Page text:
T-Mobile’s deal with Sprint is almost across the finish line as a New York judge appears set to let the go ahead. According to reports Monday evening from the Wall Street Journal and New York Times, US District Judge Victor Marrero is expected to rule in favor of the deal. A formal announcement is expected on Tuesday, the reports say.
Fourteen attorneys general, led by New York and California, had opposed the deal, arguing that combing the companies into one would dramatically reduce competition and push up prices.
T-Mobile and Sprint declined to comment on the reports. Representatives for the New York and California attorneys general didn’t immediately respond to a request for comment.
Dish, a satellite TV service that is set to acquire assets divested by T-Mobile and Sprint, declined to comment.
Announced in 2018, the proposed deal receivedand in 2019. The states represented one of the remaining hurdles preventing the companies from completing their deal, though it still requires the blessing of some public utility commissions, including California’s.
With the deal now passing through the courts, T-Mobile looks to fulfill its earlier expectation of completing the merger in “early 2020.”
T-Mobile and Sprint stock soared on the news in after-hours trading. Shares of T-Mobile rose more than 8% to $91.70, while Sprint jumped more 60% to $7.40.
How we got here
The road to the deal was long and winding, riddled with promises and obstacles that called in to question the deal’s viability.
In a bid to gain FCC approval, T-Mobile announced a host of promises around 5G and ppricing, including a pledge to not increase prices for three years. The wireless carrier won the DOJ’s blessing after a deal was brokered with Dish, which prosed to buy assets, including Sprint’s Boost Mobile brand. That purchase would allow Dish to become a new, fourth wireless carrier.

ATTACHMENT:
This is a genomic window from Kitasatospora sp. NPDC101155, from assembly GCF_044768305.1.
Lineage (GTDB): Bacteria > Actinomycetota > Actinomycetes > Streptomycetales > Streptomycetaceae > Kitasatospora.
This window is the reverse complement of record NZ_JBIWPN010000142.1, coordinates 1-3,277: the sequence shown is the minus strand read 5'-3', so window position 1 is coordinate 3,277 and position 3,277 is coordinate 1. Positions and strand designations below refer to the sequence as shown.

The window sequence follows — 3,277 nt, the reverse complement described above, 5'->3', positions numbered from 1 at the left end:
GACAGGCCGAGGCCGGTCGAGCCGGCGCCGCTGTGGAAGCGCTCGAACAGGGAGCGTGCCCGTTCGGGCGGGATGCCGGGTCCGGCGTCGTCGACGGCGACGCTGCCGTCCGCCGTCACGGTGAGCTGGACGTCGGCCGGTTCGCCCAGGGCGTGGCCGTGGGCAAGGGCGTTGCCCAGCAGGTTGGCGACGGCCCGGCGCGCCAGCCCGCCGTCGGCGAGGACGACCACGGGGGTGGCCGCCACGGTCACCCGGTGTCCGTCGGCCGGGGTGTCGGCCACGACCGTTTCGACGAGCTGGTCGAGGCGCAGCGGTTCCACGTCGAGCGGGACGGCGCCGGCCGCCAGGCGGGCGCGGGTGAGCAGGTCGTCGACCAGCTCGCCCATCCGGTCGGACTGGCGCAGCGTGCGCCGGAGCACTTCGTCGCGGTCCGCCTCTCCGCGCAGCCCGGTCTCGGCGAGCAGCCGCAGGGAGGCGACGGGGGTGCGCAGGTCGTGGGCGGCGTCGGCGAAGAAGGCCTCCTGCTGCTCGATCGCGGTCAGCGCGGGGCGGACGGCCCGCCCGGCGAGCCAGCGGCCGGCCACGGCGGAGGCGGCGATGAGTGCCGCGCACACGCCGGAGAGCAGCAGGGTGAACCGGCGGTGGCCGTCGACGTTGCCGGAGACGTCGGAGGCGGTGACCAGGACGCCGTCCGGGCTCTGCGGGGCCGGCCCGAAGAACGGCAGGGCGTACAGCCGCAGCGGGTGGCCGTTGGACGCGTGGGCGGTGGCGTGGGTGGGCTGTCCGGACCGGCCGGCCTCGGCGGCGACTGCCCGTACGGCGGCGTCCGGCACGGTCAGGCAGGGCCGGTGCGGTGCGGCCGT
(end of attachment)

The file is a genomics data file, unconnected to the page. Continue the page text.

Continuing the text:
In most deals, approval by the DOJ and FCC would be enough. But 14 attorneys general continued to fight. Led by New York and California, the AGs filed a multistate lawsuit in June, arguing that allowing the nation’s current third- and fourth-largest wireless carriers to combine would “deprive consumers of the benefits of competition and drive up prices for cellphone services.”
The AGs have also questioned whether Dish has the expertise necessary to operate a competitive fourth carrier, citing the company’s inexperience in mobile telecoms.
“It will not be a new, robust wireless operator that can replace Sprint, California Deputy AG Paula Blizzard said in remarks delivered before the trial that began on Dec. 9 and ended last month.
A number of executives from T-Mobile, Sprint and Dish appeared at the trial to defend the deal, including T-Mobile CEO John Legere, President and Chief Operating Officer Mike Sievert and President of Technology Neville Ray. Other execs who appeared in court included Sprint Chairman Marcelo Claure, current Sprint CEO Michel Combes and Dish co-founder Charlie Ergen.
After T-Mobile unveiled a host of additional initiatives in November that it said it would offer if the merger was approved — including providing free service to first-responders and free home internet to low-income households — the company was able to sway a few states into supporting its cause, including Texas and Nevada.
T-Mobile has long argued that it needs Sprint’s spectrum to build a truly robust 5G nationwide network. Sprint is the only US carrier to currently offer 5G on what is known as midband spectrum. This frequency that allows for faster data connections than the low-band 5G network T-Mobile turned on for 200 million people on Friday, but with significantly more range than the higher frequency millimeter-wave 5G currently favored by Verizon.
The carrier says that by merging with Sprint it will be able to build out a network that utilizes all three flavors of 5G: low-band, midband and millimeter-wave.
Originally published Feb. 10, 4:17 p.m. PT.
Update, 4:40 p.m.: Adds Sprint declining to comment.
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